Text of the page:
Tuesday, May 15, 2018

Announcing Board of Directors Elections 2018

From 2016 to 2017, I was a director on the GNOME Foundation Board of Directors. This is a great opportunity for anyone working on the GNOME project. And because Board elections are coming up, I wanted to share the news.

The most important deadlines in the GNOME Board Elections are the following:
May 12
List of candidates opens.

May 24
Last day to announce candidacies, submit summary statements.

May 25
Final list of candidates.

May 26
Instructions mailed to eligible voters, voting begins.

June 9
Voting closes.
Preliminary results will be announced on June 12, with June 19 as the last day to challenge results (election becomes official).

Serving on the Board is a great way to participate in open source software. I found my time on the Board to be personally very rewarding.

Time commitments are generally a regular phone call (an hour) and attendance at GUADEC. Directors also pick up projects and to-dos from time to time.

I would submit my name again for the Board, but GUADEC falls at a time when I need to be here at the County. That's our budget presentation time, so I can either attend GUADEC or I can present my department budget to the county Board.

Saturday, May 5, 2018

A few thoughts on copyright

Every once in a while, I'll come across a discussion where someone justifies pirating a movie or popular TV show with "nothing of value was lost." Basically, these people claim that it isn't really "stealing" if the content creator (HBO, Disney, etc) keeps the original copy.

It baffles me why people say this.

I think I get where they're coming from, just not their conclusions. I think these people don't like the US copyright system. And I certainly agree that there's a lot wrong with the current US copyright laws. The Copyright Term Extension Act, a.k.a. the Sonny Bono Act, or (sometimes) the Mickey Mouse Protection Act has extended copyright terms dramatically. And that's not good.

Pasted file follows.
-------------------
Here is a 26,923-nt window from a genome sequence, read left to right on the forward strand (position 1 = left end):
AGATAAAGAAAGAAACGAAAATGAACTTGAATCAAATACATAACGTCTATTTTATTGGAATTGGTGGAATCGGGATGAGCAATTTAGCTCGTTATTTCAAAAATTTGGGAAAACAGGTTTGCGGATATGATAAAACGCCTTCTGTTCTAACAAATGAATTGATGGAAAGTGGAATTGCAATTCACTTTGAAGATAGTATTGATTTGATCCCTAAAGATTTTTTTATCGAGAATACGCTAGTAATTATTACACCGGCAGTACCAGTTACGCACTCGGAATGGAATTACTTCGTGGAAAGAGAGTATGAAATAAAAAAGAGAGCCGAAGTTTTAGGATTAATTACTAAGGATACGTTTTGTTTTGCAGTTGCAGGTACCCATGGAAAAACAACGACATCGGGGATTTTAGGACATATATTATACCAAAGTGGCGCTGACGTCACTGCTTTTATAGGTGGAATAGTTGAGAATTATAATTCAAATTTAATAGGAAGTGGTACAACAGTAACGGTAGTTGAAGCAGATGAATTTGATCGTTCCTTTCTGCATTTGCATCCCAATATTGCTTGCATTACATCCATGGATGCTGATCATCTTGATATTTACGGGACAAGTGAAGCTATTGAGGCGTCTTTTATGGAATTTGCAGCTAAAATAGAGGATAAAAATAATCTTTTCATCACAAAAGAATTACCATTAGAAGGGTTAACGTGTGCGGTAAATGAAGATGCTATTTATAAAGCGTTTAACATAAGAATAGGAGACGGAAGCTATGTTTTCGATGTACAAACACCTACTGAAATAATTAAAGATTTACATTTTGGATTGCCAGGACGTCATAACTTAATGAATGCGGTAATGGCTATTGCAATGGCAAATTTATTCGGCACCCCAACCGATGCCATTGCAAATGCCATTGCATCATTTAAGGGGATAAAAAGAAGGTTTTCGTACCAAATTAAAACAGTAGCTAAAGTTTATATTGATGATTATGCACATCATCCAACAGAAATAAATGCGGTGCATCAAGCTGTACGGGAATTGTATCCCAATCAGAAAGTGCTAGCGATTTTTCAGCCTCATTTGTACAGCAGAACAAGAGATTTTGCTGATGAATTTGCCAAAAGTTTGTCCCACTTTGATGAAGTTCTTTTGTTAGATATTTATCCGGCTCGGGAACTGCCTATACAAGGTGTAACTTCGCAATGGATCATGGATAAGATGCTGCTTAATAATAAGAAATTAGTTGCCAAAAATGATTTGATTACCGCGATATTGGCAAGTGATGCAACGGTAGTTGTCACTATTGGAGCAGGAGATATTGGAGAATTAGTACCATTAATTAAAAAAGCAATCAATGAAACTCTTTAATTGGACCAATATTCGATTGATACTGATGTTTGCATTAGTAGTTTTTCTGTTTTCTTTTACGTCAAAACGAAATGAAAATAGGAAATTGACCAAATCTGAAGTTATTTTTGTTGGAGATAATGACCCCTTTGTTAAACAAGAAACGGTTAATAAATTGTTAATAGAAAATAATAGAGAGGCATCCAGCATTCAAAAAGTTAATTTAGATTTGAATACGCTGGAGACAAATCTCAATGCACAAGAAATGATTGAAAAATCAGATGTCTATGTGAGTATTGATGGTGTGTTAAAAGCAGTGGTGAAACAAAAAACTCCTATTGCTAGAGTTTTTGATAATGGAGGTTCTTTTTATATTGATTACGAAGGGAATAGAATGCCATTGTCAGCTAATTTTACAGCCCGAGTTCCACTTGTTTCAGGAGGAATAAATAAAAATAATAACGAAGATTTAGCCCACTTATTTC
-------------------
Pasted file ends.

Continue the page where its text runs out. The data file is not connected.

The original US copyright system was designed so that a content creator could control the rights to their creations for a certain term, then that creation would fall into the public domain. But the Copyright Term Extension Act continues to stretch that term. From Wikipedia:
Under this Act, works made in 1923 or afterwards that were still protected by copyright in 1998 will not enter the public domain until 2019 or later. Mickey Mouse specifically, having first appeared in 1928, will be in a public domain work in 2024 or afterward (depending on the date of the product) unless the owner of the copyright releases them into the public domain before then.
And yes, that sucks.

But whether you realize it or not, copyright protection works for more than just the Big Media companies (HBO, Disney, etc). Copyright works for Free software and open source software, too. In fact, the copyleft afforded by the GNU General Public License only works because of copyright protections.

Copyright gives you, the author (or maintainer or contributor) of a software project the right to say how people can copy it. In proprietary software, they are very strict to how you can copy their software (basically, you can't). In Free software licenses, it's very liberal (in most cases, you can give it away, as long as you make the source code available).

So to say "it was only a copy, nothing of value was lost" basically says "I don't care about Free software." If you ignore copyright because you don't like how Big Media profits from copyright terms, then what's to stop someone else from ignoring your copyright on your open source software project? Because if copyright doesn't exist, then there's nothing to stop Big Software companies like Microsoft from taking Free software and making it proprietary.